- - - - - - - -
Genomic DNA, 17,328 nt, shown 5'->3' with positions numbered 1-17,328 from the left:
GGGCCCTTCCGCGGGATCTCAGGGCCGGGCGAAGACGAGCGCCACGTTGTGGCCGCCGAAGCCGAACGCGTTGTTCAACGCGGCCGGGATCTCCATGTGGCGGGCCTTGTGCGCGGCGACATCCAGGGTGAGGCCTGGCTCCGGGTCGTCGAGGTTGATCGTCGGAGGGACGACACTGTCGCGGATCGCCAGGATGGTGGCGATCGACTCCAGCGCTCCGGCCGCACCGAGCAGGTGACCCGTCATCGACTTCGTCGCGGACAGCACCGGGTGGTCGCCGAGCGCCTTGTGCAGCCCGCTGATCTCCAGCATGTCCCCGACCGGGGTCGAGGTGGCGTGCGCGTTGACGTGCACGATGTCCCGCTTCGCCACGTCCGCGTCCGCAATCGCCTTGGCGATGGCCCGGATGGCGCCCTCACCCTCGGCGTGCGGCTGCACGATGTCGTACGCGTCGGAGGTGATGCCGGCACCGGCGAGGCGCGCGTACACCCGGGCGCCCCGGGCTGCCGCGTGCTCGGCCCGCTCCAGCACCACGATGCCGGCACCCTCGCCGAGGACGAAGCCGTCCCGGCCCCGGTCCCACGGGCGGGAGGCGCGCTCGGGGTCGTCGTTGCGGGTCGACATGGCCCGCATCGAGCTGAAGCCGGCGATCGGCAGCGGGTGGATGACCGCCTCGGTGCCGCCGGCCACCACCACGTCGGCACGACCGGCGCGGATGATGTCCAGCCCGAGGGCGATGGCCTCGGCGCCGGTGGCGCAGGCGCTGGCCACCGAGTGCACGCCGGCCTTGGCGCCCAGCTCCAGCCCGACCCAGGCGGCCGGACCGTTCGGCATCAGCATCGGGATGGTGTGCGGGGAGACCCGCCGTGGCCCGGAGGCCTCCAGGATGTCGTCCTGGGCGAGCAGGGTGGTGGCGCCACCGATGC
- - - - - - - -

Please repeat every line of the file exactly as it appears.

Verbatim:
Genomic DNA, 17,328 nt, shown 5'->3' with positions numbered 1-17,328 from the left:
GGGCCCTTCCGCGGGATCTCAGGGCCGGGCGAAGACGAGCGCCACGTTGTGGCCGCCGAAGCCGAACGCGTTGTTCAACGCGGCCGGGATCTCCATGTGGCGGGCCTTGTGCGCGGCGACATCCAGGGTGAGGCCTGGCTCCGGGTCGTCGAGGTTGATCGTCGGAGGGACGACACTGTCGCGGATCGCCAGGATGGTGGCGATCGACTCCAGCGCTCCGGCCGCACCGAGCAGGTGACCCGTCATCGACTTCGTCGCGGACAGCACCGGGTGGTCGCCGAGCGCCTTGTGCAGCCCGCTGATCTCCAGCATGTCCCCGACCGGGGTCGAGGTGGCGTGCGCGTTGACGTGCACGATGTCCCGCTTCGCCACGTCCGCGTCCGCAATCGCCTTGGCGATGGCCCGGATGGCGCCCTCACCCTCGGCGTGCGGCTGCACGATGTCGTACGCGTCGGAGGTGATGCCGGCACCGGCGAGGCGCGCGTACACCCGGGCGCCCCGGGCTGCCGCGTGCTCGGCCCGCTCCAGCACCACGATGCCGGCACCCTCGCCGAGGACGAAGCCGTCCCGGCCCCGGTCCCACGGGCGGGAGGCGCGCTCGGGGTCGTCGTTGCGGGTCGACATGGCCCGCATCGAGCTGAAGCCGGCGATCGGCAGCGGGTGGATGACCGCCTCGGTGCCGCCGGCCACCACCACGTCGGCACGACCGGCGCGGATGATGTCCAGCCCGAGGGCGATGGCCTCGGCGCCGGTGGCGCAGGCGCTGGCCACCGAGTGCACGCCGGCCTTGGCGCCCAGCTCCAGCCCGACCCAGGCGGCCGGACCGTTCGGCATCAGCATCGGGATGGTGTGCGGGGAGACCCGCCGTGGCCCGGAGGCCTCCAGGATGTCGTCCTGGGCGAGCAGGGTGGTGGCGCCACCGATGC